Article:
TORONTO – Let us first state the obvious here: there is nothing more important than Jake Muzzin’s health, which is why it’s tremendous news the Toronto Maple Leafs defenceman was able to return to the team hotel from hospital after being stretchered off the ice Tuesday.
That tells us his condition is not as critical as it looked during the scary quiet 10 minutes it took to get him safely loaded on the stretcher late in a Game 2 victory over the Columbus Blue Jackets.
However, if Muzzin is to play again this season, the Leafs must now win two of the next three games without him in order to advance beyond their qualifying-round series.
And so the task gets tougher.
The team didn’t provide any specifics on the nature of Muzzin’s injury, but announced Wednesday that he would be unavailable for the balance of the best-of-five with Columbus. The defenceman fell awkwardly after being cross-checked in the back by Pierre-Luc Dubois and crashing head-first into Oliver Bjorkstrand.
He had to be taken from the NHL’s secure zone to be examined at hospital and was discharged overnight, returning to the Royal York to observe quarantine in his hotel room while recovering.
Muzzin is a central figure in what the Leafs are and hope to be. The 31-year-old handles difficult minutes on the shutdown pairing with Justin Holl, kills penalties and serves as an off-ice conscience of the group.
Sheldon Keefe urged him to take on an even greater presence in the dressing room after signing a $22.5-million, four-year contract extension in February – noting that it removed any question about his standing within the organization.
The next day, Muzzin spoke candidly with reporters about what was holding the Leafs back from becoming the kind of Stanley Cup contender they hoped to be.
“The core of the team needs to take a jump consistently,” he said before a Feb. 25 game in Tampa. “We can’t have it one night and not the next. That’s everyone and that’s bringing along the younger core as well. We have to give them no option but to come with us.”
The way the Leafs played in Tuesday’s 3-0 victory over the Jackets suggests they’ve grown in the intervening months. It was arguably their most complete performance of the season, with a decided edge in even-strength shot attempts (61 per cent), expected goals (67.3 per cent) and high-danger scoring chances (75 per cent).
Most importantly, they limited the Blue Jackets to just 20 shots against.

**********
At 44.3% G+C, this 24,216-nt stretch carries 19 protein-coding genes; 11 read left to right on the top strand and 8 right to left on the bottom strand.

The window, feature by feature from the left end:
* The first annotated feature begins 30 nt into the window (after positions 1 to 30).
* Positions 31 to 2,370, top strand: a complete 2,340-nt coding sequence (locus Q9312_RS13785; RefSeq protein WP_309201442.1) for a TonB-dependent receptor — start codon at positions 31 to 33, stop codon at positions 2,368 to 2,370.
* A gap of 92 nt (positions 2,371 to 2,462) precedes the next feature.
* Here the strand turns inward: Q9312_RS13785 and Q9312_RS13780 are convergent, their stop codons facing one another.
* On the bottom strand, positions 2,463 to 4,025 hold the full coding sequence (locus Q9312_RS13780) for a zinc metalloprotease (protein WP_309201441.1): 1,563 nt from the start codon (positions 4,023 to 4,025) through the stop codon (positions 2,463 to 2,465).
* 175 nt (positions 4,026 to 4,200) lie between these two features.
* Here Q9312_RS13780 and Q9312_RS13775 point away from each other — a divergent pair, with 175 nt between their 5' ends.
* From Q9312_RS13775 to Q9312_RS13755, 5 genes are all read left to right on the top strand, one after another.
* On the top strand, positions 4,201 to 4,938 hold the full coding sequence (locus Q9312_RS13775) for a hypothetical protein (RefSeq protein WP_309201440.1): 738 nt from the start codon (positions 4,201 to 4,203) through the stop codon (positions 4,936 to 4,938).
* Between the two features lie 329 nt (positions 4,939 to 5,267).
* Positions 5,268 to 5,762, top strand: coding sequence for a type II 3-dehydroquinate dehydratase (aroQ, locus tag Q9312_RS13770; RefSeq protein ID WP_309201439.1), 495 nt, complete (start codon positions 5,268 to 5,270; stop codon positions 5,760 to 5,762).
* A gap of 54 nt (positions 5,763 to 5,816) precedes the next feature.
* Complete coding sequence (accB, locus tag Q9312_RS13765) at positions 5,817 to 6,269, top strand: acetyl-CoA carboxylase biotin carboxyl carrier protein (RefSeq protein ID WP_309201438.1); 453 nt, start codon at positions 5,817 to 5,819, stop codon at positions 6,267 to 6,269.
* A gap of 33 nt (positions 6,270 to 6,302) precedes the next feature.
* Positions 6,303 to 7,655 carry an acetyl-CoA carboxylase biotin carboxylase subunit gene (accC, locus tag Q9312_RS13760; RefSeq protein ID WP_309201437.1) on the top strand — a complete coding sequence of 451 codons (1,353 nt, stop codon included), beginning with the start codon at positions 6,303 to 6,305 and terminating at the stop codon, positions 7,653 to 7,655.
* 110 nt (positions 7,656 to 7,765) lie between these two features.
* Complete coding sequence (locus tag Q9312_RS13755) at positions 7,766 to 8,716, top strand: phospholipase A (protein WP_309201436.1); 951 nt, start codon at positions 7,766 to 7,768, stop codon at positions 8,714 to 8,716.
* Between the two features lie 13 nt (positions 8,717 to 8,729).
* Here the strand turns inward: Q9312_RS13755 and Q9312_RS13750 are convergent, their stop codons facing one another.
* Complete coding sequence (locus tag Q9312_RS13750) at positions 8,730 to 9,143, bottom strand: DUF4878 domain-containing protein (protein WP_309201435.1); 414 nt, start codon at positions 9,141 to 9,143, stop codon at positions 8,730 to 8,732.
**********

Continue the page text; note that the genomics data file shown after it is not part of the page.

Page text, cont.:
Replicating that effort in Thursday’s Game 3 will be difficult without Muzzin, who will likely be replaced in the lineup by veteran utilityman Martin Marincin. He hasn’t appeared in the Stanley Cup Playoffs since the 2017 series against Washington, when he was on the ice for both goals against in a 2-1 loss in Game 6.
Marincin spent most of the next season in the American Hockey League – winning a Calder Cup with Keefe and several of his current Leafs teammates – and has remained in the organization as a depth option on a series of league-minimum one-year contracts.
What he does especially well is suppress shots on the penalty kill, which will be useful if there are as many specialty teams situations as we saw in Game 2. It’s unlikely the Slovak would be trusted with Muzzin’s minutes at 5-on-5.
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An intriguing option for those is Travis Dermott, who stepped in alongside Holl when Muzzin suffered a broken hand earlier this season. That proved to be one of the stronger stretches of the season for him.
We’ll get a better idea about Keefe’s plans when the Leafs practice later Wednesday afternoon.
There isn’t much time to make contingency plans with Games 3 and 4 scheduled back-to-back on Thursday and Friday, followed by a potential series-deciding Game 5 on Sunday.
Perhaps this will serve as a rallying point for the Leafs. Muzzin is an incredibly popular teammate, the kind of guy who leads even without having a letter sewn on his sweater.
There had to be some relief among the players in finding out that his injury wasn’t season-ending, especially after the shock of seeing him stretchered off. Now they have to win enough games in order to buy Muzzin the time needed to get back in the lineup.